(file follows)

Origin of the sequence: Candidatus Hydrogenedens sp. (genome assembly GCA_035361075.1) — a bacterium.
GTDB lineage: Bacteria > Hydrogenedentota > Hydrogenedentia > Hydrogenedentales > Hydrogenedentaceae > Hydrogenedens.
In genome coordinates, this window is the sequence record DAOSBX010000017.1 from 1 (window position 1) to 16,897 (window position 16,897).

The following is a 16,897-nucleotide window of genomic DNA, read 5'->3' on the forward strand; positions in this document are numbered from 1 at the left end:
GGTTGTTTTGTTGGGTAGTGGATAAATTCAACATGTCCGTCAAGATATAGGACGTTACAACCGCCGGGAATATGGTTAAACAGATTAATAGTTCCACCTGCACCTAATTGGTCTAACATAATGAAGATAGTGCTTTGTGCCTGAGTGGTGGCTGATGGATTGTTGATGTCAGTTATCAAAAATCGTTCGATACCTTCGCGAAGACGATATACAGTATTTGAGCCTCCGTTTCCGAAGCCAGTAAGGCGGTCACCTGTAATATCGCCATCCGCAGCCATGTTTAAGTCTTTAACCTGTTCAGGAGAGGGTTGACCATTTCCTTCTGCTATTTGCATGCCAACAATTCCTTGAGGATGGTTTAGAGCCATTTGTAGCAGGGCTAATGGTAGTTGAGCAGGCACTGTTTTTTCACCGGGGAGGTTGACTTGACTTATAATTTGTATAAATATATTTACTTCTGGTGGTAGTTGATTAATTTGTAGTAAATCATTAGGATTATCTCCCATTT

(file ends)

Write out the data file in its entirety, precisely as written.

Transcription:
Origin of the sequence: Candidatus Hydrogenedens sp. (genome assembly GCA_035361075.1) — a bacterium.
GTDB lineage: Bacteria > Hydrogenedentota > Hydrogenedentia > Hydrogenedentales > Hydrogenedentaceae > Hydrogenedens.
In genome coordinates, this window is the sequence record DAOSBX010000017.1 from 1 (window position 1) to 16,897 (window position 16,897).

The following is a 16,897-nucleotide window of genomic DNA, read 5'->3' on the forward strand; positions in this document are numbered from 1 at the left end:
GGTTGTTTTGTTGGGTAGTGGATAAATTCAACATGTCCGTCAAGATATAGGACGTTACAACCGCCGGGAATATGGTTAAACAGATTAATAGTTCCACCTGCACCTAATTGGTCTAACATAATGAAGATAGTGCTTTGTGCCTGAGTGGTGGCTGATGGATTGTTGATGTCAGTTATCAAAAATCGTTCGATACCTTCGCGAAGACGATATACAGTATTTGAGCCTCCGTTTCCGAAGCCAGTAAGGCGGTCACCTGTAATATCGCCATCCGCAGCCATGTTTAAGTCTTTAACCTGTTCAGGAGAGGGTTGACCATTTCCTTCTGCTATTTGCATGCCAACAATTCCTTGAGGATGGTTTAGAGCCATTTGTAGCAGGGCTAATGGTAGTTGAGCAGGCACTGTTTTTTCACCGGGGAGGTTGACTTGACTTATAATTTGTATAAATATATTTACTTCTGGTGGTAGTTGATTAATTTGTAGTAAATCATTAGGATTATCTCCCATTT